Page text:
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House defeats $700B financial markets bailout

By JULIE HIRSCHFELD DAVIS

September 29, 2008
The Herald-Star

WASHINGTON (AP) _ In a stunning vote that shocked the capital and worldwide markets, the House on Monday defeated a $700 billion emergency rescue for the nation's financial system, ignoring urgent warnings from President Bush and congressional leaders of both parties that the economy could nosedive without it.

Stocks plummeted on Wall Street even before the 228-205 vote to reject the bill was officially announced on the House floor.

As a digital screen in the House chamber recorded a cascade of "no" votes against the bailout, Democratic Rep. Joe Crowley of New York shouted news of the falling Dow Jones industrials. "Six hundred points!" he yelled, jabbing his thumb downward. The decline was about 650 points shortly before the close of the trading day.

Article Photos

House Speaker Nancy Pelosi, D-Calif. walks on Capitol Hill in Washington, Monday, Sept. 29, 2008. (AP Photo/Susan Walsh)

Bush and a host of leading congressional figures had implored the lawmakers to pass the legislation despite howls of protest from their constituents back home. Not enough members were willing to take the political risk just five weeks before an election.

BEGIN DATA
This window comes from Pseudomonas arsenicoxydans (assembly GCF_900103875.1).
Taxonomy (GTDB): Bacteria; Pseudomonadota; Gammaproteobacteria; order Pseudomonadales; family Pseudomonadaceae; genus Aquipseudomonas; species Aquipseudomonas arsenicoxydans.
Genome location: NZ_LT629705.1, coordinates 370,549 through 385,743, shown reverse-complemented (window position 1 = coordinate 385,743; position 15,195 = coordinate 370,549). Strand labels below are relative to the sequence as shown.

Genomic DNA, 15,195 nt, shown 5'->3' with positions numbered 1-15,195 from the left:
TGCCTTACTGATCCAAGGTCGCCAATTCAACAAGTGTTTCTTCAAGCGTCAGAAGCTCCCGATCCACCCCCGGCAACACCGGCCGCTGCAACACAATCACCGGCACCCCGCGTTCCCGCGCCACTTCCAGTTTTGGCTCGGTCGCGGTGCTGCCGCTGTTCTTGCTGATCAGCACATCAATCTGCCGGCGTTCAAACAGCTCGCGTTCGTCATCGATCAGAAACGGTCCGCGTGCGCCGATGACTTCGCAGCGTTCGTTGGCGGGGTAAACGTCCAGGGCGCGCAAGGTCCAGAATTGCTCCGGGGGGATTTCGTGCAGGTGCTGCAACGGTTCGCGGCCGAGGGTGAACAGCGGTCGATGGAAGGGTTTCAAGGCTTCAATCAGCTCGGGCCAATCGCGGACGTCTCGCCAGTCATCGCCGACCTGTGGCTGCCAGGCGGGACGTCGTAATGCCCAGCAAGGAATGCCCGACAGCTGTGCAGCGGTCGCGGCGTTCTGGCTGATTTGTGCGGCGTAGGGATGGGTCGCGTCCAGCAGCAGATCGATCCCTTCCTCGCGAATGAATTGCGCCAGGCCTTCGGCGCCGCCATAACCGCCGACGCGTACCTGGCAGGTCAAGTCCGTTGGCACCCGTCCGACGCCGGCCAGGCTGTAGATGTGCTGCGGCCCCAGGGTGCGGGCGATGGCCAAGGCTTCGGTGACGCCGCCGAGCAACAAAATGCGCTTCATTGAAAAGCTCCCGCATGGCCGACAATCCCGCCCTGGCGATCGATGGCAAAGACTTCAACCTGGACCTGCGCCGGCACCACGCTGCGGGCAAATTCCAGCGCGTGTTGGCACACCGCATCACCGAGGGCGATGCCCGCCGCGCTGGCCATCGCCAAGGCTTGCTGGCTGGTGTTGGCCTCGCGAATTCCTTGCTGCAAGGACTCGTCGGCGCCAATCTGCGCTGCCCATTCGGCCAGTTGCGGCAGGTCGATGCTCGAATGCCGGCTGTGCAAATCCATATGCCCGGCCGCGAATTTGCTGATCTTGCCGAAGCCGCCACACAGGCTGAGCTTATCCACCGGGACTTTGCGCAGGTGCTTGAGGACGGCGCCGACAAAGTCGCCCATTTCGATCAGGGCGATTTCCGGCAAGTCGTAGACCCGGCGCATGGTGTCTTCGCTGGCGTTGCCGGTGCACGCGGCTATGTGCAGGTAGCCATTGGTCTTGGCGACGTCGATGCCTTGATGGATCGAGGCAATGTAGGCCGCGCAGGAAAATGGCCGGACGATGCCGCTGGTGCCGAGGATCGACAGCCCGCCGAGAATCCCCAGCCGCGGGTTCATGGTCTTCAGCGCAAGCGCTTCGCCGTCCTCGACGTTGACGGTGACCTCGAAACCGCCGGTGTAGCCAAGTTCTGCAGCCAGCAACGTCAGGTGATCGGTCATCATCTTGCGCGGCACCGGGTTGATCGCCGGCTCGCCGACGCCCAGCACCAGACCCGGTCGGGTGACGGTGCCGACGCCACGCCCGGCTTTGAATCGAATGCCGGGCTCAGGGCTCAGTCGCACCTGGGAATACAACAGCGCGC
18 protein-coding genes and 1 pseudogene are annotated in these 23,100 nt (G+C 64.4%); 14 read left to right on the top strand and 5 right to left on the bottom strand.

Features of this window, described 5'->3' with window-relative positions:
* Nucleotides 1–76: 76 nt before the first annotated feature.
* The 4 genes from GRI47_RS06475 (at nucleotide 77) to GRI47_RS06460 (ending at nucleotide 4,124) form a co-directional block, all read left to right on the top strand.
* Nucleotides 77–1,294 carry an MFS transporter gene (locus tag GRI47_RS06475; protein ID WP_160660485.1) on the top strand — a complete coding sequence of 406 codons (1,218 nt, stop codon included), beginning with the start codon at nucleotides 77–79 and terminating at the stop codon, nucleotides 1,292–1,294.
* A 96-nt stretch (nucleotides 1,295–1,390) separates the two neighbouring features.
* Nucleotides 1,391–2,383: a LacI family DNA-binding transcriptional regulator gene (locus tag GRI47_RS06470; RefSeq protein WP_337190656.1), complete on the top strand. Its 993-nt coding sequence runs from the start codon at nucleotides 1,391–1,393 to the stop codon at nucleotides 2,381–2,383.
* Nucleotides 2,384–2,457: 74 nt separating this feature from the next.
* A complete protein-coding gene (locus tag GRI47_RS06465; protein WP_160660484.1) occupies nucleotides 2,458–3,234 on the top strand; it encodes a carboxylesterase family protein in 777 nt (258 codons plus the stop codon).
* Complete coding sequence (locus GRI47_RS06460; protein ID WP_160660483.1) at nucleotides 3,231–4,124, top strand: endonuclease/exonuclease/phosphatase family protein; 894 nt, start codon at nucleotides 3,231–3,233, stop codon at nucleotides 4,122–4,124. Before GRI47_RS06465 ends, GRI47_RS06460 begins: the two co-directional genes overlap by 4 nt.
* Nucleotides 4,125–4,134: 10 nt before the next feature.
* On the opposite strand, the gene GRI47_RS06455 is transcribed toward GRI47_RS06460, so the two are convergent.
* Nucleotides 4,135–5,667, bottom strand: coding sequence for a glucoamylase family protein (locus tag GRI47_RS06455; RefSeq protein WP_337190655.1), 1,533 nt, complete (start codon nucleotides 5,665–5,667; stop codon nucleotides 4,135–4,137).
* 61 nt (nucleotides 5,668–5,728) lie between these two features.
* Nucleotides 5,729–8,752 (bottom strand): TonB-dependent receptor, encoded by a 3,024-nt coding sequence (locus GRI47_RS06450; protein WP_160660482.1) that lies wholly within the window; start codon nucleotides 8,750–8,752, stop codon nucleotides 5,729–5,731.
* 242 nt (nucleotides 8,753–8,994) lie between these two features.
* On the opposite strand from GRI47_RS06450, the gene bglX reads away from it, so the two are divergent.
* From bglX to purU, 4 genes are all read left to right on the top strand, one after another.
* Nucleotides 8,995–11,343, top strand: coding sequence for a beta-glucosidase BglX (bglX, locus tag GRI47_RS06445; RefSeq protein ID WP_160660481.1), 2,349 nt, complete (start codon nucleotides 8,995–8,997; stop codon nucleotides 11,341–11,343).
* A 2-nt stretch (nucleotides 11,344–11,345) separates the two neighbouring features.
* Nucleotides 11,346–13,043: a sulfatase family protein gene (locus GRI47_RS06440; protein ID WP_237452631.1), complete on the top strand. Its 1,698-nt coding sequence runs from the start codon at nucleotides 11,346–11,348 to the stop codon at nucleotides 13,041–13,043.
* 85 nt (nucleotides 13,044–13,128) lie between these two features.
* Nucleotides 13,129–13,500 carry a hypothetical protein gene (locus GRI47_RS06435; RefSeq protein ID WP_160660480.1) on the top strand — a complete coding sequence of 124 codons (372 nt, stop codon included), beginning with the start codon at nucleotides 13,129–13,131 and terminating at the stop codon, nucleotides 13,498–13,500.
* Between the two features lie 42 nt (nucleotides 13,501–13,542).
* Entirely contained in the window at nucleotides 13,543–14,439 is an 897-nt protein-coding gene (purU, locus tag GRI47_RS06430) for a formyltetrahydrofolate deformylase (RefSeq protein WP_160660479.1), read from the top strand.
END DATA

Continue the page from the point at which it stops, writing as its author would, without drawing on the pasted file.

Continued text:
"No" votes came from both the Democratic and Republican sides of the aisle. More than two-thirds of Republicans and 40 percent of Democrats opposed the bill.

The overriding question for congressional leaders was what to do next. Congress has been trying to adjourn so that its members can go out and campaign. "We are ready to continue to work on this," said Rep. Barney Frank, D-Mass., chairman of the House Financial Services Committee.

"The legislation may have failed; the crisis is still with us," said House Speaker Nancy Pelosi, D-Calif., in a news conference after the defeat.

Republicans blamed her scathing speech near the close of the debate - which attacked Bush's economic policies and a "right-wing ideology of anything goes, no supervision, no discipline, no regulation" of financial markets - for the current turmoil.

Frank said that was a remarkable accusation by Republicans against Republicans: "because somebody hurt their feelings, they decided to punish the country."

A White House spokesman said Bush was "very disappointed" in the vote.

The president will be meeting with members of his team later in the day "to determine next steps," said spokesman Tony Fratto.

 
 

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